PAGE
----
They say when one door closes, another one opens. Admittedly, when you are focused on the door that’s closing, it can be overwhelming, particularly in a year like 2020, but like most clichés, it happens often enough to have the ring of truth about it.
By Food South Australia CEO Catherine Sayer.
Covid-19 slammed doors all over the place, but for some months now there has been discussion about the opportunities Covid-19 has delivered along with the challenges. So, are new doors really opening?
It seems they are.
For example, consumer research from around the globe is showing that Covid-19 has super-charged demand for personalised products targeting wellness, immune health and convenience. That’s resonating with the Australian government who recently released its Manufacturing Priority roadmap for the food and beverage sector, which recognises existing Australian manufacturing strengths in this category and is now providing support through the Modern Manufacturing Initiative fund to help food and beverage manufacturers make the most of the opportunity.
The search for plant-based alternatives has gone beyond replacing meat or dairy and on to the desire for enhanced sources of protein, along with greater consumer focus on the planet. Sustainability means more than it used to – it’s now about responsible and conscious business management as well as protecting the environment.
It’s not enough to ‘feel’ good, business now has to ‘be’ good – and prove it.
Then there’s the world of e-commerce. Consumers went online in droves last year. Some are now back in the stores but even so, the restrictions accelerated traffic online and that’s delivered a greater sense of confidence and comfort using online ordering among consumer segments who were previously slower to adopt this technology.
We are all aware of the rapid pivoting of many food and beverage businesses last year – but the question now is which of those strategies has sticking power in the face of the ‘next normal’ for food and beverage? That’s the question we’ve been asking in our Covid-19 Response and Recovery survey of South Australian food and beverage manufacturers.
While the survey is still open at the time I’m writing this, early indicators are that for South Australian food and beverage businesses at least, a key strategy has been the development of closer relationships with customers, and seeking opportunities to present products in different formats to give customers and consumers more options and greater flexibility.
Approximately half the businesses who have responded to our survey so far have reported they diversified sales channels in response to the pandemic, with the most popular strategies including diversifying from food service to retail, adding e-commerce facilities to be able to supply consumers direct, or diversifying from wholesale to retail.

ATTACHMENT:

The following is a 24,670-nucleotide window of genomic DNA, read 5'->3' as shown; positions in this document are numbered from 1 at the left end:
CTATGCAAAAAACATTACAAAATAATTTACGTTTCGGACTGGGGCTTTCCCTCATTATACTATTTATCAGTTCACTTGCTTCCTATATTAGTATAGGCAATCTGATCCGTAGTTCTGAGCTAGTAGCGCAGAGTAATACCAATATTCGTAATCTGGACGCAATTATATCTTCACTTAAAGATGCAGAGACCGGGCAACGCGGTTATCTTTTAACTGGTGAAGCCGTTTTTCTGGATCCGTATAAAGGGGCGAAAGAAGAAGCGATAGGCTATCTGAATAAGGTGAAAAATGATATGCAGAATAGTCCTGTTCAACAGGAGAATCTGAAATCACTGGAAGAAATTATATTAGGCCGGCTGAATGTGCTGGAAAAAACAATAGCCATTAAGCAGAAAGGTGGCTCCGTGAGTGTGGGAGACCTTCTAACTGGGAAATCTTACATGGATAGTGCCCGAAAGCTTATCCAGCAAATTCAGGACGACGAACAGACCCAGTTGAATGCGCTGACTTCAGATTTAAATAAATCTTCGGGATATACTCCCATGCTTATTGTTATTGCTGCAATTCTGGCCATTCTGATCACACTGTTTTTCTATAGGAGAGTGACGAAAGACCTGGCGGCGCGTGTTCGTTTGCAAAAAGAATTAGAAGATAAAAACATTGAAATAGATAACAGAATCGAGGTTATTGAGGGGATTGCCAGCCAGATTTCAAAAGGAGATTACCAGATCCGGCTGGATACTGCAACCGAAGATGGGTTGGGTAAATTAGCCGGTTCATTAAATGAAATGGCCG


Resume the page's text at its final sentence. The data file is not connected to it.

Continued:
So far, around 30% of respondents to date have indicated they also changed product sizes and packaging to meet requirements for new sales channels. New product development also appears to have been a popular strategy, while diversifying into new markets has also been a frequent response.
Businesses motivated to work more closely with customers and seek out these diversification opportunities is good for everyone along the value chain, and it’s certainly a strategy that is likely to continue.
At this point, and perhaps counterintuitively, our survey responses to date are showing the overall impact of the pandemic on South Australian food and beverage business has actually been somewhat positive. Now, I’ll be the first to say that it’s really still early days, but that’s why we want to understand what has happened and where those all-important opportunities now are.
Other doors now opening for our sector, and strategies with the potential to keep on delivering in the new environment, will also be the focus at the 2021 Food South Australia Summit on 2 June, when our program of global and national speakers will be offering their insights on what this all-important ‘next normal’ looks like at the global level, where the actionable insights are, and how to recognise the signals the emerging trends are sending.
It’s interesting to see that over half the respondents to our Covid-19 survey participated in our first online Summit last year or accessed the sessions on our website, making the most of the expert learnings and insights on offer. This year we are presenting the Summit as a hybrid event so you can attend in person or join us online if you can’t make it to Adelaide. Registrations are now open here – I will hope to see you there either in person or online.
For more information, visit Food South Australia Summit.
About Catherine Sayer
Catherine has led Food South Australia since it was established in 2010, passionately guiding the development of the industry’s peak body with a focus on industry growth and advocacy. She also is a member of and chairs a number of boards.
About Food South Australia
Food South Australia is the state’s peak body for the food and beverage industry, with a mission to support and sustain the industry in the state by helping businesses of all sizes to grow their markets, capability, and industry connections. Food South Australia is independent, industry led, and membership based.
For more information, visit foodsouthaustralia.com.au.